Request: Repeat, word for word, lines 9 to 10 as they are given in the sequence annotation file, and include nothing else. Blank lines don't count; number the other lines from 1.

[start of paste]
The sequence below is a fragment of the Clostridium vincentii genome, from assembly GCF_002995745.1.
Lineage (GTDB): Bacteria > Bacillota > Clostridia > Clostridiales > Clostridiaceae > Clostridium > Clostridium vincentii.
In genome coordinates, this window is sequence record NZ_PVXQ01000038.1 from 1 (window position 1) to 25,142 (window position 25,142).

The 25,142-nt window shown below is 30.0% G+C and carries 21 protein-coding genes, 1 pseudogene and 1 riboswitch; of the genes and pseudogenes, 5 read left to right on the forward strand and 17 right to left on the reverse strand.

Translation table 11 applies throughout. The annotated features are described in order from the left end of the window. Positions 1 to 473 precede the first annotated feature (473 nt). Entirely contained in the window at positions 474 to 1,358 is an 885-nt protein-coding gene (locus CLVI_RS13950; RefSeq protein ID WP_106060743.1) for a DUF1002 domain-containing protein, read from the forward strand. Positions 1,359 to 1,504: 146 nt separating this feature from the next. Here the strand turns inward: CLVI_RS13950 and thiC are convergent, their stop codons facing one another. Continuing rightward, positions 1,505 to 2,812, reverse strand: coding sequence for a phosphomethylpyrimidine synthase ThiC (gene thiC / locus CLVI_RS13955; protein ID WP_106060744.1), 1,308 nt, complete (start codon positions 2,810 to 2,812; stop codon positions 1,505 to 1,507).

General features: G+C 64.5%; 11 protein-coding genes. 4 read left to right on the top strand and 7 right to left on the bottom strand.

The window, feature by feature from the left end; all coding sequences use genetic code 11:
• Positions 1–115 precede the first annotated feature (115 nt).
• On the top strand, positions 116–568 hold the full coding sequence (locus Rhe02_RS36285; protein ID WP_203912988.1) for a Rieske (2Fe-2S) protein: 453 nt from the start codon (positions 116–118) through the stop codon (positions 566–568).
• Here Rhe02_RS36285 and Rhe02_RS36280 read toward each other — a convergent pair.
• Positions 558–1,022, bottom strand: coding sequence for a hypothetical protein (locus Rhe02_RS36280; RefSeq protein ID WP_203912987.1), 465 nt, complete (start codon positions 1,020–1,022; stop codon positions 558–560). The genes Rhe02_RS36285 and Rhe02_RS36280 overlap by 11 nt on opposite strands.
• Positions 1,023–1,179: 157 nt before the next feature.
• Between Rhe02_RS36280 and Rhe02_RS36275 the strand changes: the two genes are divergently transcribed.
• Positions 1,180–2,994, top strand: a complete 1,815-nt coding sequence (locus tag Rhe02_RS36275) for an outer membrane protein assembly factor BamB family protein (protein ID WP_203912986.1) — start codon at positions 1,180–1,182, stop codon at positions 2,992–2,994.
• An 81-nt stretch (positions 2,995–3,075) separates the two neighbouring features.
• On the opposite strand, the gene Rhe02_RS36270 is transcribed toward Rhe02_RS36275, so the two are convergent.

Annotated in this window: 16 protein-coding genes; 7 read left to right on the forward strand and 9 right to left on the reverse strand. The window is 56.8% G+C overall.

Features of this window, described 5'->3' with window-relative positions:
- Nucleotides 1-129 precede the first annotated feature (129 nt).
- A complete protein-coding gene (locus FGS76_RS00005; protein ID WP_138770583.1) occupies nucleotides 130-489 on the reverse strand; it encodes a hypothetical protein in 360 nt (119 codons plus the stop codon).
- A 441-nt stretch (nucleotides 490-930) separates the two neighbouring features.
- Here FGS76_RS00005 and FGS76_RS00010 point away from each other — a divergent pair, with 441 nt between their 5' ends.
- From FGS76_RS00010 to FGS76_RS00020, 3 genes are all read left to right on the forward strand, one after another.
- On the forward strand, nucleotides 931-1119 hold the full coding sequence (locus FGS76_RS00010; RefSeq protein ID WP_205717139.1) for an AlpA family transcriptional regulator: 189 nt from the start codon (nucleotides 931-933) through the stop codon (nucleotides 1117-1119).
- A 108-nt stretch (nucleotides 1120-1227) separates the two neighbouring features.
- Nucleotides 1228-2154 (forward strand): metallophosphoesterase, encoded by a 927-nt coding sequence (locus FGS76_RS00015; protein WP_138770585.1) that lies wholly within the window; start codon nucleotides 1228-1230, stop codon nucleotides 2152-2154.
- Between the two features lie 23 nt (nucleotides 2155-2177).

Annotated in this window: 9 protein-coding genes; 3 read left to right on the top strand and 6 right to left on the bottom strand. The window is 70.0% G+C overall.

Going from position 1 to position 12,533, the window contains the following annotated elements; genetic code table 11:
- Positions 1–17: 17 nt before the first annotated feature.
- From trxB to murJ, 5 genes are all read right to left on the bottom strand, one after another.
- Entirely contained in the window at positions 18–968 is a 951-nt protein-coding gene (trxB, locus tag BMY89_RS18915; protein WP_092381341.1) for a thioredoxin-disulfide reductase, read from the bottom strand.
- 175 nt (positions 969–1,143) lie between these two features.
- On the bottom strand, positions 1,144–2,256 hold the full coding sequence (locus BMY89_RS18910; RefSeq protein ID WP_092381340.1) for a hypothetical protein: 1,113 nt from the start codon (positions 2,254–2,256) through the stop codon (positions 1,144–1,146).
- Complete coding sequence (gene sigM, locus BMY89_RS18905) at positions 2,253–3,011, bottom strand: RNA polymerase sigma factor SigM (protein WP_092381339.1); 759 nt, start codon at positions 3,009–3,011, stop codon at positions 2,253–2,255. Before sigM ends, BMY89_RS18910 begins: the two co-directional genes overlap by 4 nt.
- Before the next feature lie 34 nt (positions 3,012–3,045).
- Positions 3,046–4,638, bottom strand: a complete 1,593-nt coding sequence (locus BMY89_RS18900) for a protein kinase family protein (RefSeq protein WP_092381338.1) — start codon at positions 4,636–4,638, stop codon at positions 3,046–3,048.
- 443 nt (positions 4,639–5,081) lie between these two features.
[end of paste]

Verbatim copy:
• On the top strand, positions 116–568 hold the full coding sequence (locus Rhe02_RS36285; protein ID WP_203912988.1) for a Rieske (2Fe-2S) protein: 453 nt from the start codon (positions 116–118) through the stop codon (positions 566–568).
• Here Rhe02_RS36285 and Rhe02_RS36280 read toward each other — a convergent pair.